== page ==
|Author Name||NAKAMURO Makiko (Keio University)|
|Creation Date/NO.||March 2017 17-J-014|
|Research Project||Measurement of the Qualities of Health and Education Services, and Analysis of their Determinants|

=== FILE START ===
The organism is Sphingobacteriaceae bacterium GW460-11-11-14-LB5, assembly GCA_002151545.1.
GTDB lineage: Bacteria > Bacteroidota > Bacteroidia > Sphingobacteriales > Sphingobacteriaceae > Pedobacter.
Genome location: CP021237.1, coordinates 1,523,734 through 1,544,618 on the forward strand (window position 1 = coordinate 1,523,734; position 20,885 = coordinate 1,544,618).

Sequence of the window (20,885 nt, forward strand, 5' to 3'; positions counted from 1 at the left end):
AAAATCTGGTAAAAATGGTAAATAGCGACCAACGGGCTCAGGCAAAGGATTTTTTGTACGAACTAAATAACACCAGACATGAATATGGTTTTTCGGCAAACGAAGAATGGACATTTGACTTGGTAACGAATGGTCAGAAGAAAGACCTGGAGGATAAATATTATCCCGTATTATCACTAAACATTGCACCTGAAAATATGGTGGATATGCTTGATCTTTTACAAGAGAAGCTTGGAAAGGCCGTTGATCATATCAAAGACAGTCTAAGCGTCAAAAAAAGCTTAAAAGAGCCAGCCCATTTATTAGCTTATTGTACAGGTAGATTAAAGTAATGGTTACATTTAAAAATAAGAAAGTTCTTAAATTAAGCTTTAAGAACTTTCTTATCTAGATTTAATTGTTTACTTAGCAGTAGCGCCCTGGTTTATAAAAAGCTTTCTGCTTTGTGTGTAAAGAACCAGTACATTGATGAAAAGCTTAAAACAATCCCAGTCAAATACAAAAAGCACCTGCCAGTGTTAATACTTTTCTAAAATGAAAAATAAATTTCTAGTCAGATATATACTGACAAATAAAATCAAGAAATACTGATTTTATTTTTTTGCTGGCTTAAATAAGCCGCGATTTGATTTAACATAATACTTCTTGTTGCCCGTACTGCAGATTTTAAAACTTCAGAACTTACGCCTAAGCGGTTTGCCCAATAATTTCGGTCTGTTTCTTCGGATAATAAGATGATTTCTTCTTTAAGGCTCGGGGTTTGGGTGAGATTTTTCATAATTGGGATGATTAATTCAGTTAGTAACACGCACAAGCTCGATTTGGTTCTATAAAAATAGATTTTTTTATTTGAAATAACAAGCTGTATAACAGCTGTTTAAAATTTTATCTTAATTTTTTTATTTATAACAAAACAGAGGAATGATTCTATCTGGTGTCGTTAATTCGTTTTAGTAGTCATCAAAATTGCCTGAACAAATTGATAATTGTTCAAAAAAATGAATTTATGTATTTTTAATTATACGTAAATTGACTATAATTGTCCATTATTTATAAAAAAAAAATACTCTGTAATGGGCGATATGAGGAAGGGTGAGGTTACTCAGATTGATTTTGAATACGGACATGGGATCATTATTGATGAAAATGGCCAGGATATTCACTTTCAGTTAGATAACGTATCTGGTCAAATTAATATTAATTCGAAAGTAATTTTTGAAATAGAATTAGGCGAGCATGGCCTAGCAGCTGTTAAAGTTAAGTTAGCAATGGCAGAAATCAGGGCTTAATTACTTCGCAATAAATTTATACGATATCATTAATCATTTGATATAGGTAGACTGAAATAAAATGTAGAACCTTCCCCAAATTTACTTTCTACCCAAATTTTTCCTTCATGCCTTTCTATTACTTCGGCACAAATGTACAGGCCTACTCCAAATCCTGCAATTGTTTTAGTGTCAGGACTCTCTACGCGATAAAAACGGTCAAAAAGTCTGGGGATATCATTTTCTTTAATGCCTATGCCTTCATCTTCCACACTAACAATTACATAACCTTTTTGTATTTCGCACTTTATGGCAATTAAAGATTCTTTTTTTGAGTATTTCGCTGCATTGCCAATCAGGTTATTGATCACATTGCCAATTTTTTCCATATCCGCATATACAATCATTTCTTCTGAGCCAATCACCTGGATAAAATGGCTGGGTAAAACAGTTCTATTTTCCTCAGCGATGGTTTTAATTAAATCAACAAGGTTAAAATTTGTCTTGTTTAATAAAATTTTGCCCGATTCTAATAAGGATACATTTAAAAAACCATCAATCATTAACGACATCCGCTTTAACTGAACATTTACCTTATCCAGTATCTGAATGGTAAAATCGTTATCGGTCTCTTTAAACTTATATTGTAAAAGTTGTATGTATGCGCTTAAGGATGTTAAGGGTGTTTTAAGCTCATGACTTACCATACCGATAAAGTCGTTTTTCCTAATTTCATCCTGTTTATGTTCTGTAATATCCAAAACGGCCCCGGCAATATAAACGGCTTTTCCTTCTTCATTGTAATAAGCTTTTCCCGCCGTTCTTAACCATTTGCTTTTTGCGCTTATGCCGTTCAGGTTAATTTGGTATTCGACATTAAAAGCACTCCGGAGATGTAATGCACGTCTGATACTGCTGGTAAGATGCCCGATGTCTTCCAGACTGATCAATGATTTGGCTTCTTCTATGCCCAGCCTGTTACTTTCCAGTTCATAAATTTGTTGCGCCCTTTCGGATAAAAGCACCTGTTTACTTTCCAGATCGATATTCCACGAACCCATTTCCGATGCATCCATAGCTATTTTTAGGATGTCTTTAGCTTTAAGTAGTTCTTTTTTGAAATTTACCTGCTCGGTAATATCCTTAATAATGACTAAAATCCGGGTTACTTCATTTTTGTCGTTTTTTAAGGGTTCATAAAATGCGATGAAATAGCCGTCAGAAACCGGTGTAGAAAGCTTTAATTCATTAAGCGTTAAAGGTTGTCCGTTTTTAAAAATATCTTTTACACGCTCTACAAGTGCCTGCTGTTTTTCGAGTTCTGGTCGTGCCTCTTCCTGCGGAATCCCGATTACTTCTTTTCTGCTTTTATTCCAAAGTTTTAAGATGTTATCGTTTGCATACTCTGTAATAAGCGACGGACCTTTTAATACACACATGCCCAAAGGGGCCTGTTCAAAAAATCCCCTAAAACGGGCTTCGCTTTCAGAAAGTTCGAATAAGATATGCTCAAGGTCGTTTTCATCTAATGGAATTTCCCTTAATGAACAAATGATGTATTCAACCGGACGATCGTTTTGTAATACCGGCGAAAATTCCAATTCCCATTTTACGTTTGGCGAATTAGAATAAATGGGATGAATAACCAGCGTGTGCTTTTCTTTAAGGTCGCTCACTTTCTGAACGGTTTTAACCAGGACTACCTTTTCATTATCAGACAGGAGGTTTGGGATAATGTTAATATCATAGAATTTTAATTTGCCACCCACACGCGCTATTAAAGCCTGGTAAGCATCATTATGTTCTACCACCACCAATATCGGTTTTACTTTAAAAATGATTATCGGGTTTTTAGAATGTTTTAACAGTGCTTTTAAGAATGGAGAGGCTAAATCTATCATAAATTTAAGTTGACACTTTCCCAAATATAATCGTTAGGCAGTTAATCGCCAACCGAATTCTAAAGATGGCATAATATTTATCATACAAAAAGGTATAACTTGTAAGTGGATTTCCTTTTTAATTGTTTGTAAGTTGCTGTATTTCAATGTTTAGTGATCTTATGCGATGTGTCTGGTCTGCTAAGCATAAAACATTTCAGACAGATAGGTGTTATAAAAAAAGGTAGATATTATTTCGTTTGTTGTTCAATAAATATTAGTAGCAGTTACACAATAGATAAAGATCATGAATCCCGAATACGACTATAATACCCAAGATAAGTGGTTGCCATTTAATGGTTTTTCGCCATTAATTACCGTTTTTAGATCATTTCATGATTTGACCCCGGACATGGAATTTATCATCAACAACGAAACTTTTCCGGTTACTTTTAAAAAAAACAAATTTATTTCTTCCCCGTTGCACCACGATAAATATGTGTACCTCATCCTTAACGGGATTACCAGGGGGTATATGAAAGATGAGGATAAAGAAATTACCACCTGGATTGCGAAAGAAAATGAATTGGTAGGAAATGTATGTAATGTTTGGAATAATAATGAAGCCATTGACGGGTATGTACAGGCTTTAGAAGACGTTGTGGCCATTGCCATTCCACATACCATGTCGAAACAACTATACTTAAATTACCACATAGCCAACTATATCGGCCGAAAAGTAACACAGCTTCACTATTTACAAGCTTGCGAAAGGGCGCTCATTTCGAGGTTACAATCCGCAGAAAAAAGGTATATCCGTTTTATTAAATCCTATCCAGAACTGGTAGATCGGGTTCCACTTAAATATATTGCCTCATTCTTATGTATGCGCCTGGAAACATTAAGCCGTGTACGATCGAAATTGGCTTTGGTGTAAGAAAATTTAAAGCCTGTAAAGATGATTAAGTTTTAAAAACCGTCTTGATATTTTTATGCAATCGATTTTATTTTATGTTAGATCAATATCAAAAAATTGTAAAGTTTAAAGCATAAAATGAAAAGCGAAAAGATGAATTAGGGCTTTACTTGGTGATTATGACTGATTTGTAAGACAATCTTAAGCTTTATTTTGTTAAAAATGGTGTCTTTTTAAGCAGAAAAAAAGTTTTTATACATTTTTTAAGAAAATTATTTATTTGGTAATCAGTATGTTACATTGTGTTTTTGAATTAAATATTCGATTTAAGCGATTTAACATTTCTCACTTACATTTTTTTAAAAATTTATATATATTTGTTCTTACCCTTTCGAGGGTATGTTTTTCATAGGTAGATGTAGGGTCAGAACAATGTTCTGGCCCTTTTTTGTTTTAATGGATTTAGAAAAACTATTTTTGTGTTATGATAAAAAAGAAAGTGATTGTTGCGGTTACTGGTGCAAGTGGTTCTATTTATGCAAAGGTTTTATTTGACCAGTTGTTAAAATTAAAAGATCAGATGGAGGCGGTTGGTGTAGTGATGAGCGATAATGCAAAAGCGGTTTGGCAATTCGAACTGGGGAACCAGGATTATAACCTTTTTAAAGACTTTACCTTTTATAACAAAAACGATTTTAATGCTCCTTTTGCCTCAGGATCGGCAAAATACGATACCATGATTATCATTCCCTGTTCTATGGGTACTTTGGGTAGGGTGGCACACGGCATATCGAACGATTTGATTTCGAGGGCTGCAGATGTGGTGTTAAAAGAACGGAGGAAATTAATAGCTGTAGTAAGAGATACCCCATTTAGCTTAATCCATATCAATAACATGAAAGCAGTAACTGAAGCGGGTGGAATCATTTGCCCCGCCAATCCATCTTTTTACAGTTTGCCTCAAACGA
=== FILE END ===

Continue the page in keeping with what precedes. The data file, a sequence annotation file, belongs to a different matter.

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The "class size reduction" in compulsory education is becoming controversial in Japan with a sharp decrease in the number of school-aged children and under strong pressure to reduce fiscal deficits. The literature investigated the causal effect of the class size reduction on student achievements, while the policy circle has been interested in whether or not class size reduction helps mitigate the growing problems at school, such as bullying, violent behavior, and truancy. This paper thus empirically examines whether class size matters in reducing bullying, violent behavior, and truancy by using discontinuous changes in class size under the Japanese public compulsory education system. Using a unique school-level micro dataset provided by anonymous local governments in the Kanto metropolitan areas, our result show that class size reduction affects bullying in primary education, while there is no evidence that class size affects violent behavior and truancy in primary and secondary education.